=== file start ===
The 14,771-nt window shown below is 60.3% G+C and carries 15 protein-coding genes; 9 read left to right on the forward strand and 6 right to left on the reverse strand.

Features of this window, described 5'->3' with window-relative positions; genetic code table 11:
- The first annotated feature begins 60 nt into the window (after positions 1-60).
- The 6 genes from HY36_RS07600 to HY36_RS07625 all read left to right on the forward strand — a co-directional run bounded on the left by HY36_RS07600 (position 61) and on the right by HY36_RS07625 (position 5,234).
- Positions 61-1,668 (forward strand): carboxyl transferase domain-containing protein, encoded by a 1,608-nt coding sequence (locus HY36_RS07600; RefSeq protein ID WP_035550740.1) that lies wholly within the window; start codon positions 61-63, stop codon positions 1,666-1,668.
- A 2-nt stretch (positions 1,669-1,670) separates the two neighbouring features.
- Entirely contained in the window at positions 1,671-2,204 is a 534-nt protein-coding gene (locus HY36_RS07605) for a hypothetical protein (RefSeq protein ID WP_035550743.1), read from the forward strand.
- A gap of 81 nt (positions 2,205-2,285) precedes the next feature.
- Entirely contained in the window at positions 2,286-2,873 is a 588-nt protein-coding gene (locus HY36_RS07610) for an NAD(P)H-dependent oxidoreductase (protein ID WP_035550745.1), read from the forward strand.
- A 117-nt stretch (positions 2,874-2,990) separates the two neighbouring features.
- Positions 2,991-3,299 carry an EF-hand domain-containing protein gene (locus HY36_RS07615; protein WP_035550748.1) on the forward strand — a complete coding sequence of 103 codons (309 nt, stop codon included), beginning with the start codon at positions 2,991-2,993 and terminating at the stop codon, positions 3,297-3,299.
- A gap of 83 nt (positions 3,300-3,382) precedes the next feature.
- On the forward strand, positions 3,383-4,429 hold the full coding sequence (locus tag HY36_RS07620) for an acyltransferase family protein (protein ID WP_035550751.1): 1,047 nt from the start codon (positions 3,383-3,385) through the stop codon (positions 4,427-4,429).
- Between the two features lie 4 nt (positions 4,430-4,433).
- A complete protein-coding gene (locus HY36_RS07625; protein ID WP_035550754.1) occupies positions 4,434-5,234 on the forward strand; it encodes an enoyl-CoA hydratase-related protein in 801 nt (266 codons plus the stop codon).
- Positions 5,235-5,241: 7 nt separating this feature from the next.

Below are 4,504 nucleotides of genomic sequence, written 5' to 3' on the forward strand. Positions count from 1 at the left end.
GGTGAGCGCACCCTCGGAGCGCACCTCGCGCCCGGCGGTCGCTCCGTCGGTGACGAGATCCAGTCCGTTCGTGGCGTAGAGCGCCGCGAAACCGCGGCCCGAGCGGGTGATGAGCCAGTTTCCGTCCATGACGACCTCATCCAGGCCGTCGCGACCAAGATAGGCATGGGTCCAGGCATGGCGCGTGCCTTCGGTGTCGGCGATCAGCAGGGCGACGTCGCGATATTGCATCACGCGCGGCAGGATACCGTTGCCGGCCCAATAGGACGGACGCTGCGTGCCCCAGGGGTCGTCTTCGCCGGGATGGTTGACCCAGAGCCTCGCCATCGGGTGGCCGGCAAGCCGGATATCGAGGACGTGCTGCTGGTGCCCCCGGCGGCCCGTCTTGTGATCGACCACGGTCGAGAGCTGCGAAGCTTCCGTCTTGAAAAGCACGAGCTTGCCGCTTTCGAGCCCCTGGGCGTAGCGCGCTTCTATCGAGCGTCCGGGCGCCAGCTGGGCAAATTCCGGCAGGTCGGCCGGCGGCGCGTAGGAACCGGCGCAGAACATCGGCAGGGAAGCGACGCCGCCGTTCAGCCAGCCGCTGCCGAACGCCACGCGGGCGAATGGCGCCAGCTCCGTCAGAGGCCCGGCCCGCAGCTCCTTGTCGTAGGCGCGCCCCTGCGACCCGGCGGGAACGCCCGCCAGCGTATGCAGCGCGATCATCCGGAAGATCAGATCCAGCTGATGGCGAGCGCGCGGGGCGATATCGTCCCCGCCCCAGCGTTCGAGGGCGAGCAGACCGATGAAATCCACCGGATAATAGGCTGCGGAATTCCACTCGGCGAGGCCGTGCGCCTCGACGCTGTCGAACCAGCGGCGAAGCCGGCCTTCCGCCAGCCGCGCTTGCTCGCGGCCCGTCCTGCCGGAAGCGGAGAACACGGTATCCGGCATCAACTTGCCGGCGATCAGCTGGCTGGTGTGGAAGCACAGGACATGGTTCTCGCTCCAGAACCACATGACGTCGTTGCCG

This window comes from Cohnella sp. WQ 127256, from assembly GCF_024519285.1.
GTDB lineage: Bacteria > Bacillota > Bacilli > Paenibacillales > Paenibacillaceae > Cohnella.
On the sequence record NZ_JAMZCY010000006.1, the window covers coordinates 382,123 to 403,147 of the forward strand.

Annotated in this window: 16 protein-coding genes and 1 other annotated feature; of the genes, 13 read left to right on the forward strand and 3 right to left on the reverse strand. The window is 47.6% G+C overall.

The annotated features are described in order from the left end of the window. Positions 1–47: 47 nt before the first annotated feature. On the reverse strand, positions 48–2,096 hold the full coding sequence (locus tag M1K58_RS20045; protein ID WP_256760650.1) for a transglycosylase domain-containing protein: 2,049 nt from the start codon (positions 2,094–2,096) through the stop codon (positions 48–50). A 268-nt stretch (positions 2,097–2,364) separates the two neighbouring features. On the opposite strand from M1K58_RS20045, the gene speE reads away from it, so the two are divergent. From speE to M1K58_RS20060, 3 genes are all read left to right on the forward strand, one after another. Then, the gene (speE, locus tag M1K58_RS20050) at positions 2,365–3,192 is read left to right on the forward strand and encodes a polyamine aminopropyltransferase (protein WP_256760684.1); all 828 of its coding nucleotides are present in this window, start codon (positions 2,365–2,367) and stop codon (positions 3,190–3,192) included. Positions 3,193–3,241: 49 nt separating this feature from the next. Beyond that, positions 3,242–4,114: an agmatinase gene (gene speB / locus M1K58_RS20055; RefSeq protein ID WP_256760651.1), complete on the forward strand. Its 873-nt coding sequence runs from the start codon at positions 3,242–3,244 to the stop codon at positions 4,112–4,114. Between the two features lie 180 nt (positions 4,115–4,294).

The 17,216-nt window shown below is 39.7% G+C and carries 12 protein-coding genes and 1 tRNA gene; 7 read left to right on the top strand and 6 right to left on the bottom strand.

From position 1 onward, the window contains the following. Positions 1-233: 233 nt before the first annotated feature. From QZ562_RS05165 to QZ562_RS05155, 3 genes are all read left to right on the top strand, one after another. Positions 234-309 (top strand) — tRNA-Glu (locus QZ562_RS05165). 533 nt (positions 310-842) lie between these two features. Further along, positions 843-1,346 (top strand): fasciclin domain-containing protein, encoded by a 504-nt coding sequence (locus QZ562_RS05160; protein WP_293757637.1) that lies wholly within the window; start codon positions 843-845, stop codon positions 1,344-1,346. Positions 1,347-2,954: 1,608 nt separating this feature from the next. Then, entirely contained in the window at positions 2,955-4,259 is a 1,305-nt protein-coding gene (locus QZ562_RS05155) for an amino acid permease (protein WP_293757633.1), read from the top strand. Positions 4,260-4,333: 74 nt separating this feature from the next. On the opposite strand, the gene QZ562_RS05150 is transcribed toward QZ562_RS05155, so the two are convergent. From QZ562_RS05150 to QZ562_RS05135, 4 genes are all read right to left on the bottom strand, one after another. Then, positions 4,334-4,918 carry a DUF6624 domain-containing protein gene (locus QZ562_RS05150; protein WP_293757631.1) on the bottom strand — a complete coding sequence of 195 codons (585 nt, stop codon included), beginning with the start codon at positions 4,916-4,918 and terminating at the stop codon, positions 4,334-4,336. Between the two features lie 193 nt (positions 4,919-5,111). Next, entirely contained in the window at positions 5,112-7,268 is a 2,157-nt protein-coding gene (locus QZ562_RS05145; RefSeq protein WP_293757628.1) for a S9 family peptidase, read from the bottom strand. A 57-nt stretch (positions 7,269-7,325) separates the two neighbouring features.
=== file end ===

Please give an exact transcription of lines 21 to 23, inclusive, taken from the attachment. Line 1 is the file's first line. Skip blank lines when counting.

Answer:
On the sequence record NZ_JAMZCY010000006.1, the window covers coordinates 382,123 to 403,147 of the forward strand.

Annotated in this window: 16 protein-coding genes and 1 other annotated feature; of the genes, 13 read left to right on the forward strand and 3 right to left on the reverse strand. The window is 47.6% G+C overall.

The annotated features are described in order from the left end of the window. Positions 1–47: 47 nt before the first annotated feature. On the reverse strand, positions 48–2,096 hold the full coding sequence (locus tag M1K58_RS20045; protein ID WP_256760650.1) for a transglycosylase domain-containing protein: 2,049 nt from the start codon (positions 2,094–2,096) through the stop codon (positions 48–50). A 268-nt stretch (positions 2,097–2,364) separates the two neighbouring features. On the opposite strand from M1K58_RS20045, the gene speE reads away from it, so the two are divergent. From speE to M1K58_RS20060, 3 genes are all read left to right on the forward strand, one after another. Then, the gene (speE, locus tag M1K58_RS20050) at positions 2,365–3,192 is read left to right on the forward strand and encodes a polyamine aminopropyltransferase (protein WP_256760684.1); all 828 of its coding nucleotides are present in this window, start codon (positions 2,365–2,367) and stop codon (positions 3,190–3,192) included. Positions 3,193–3,241: 49 nt separating this feature from the next. Beyond that, positions 3,242–4,114: an agmatinase gene (gene speB / locus M1K58_RS20055; RefSeq protein ID WP_256760651.1), complete on the forward strand. Its 873-nt coding sequence runs from the start codon at positions 3,242–3,244 to the stop codon at positions 4,112–4,114. Between the two features lie 180 nt (positions 4,115–4,294).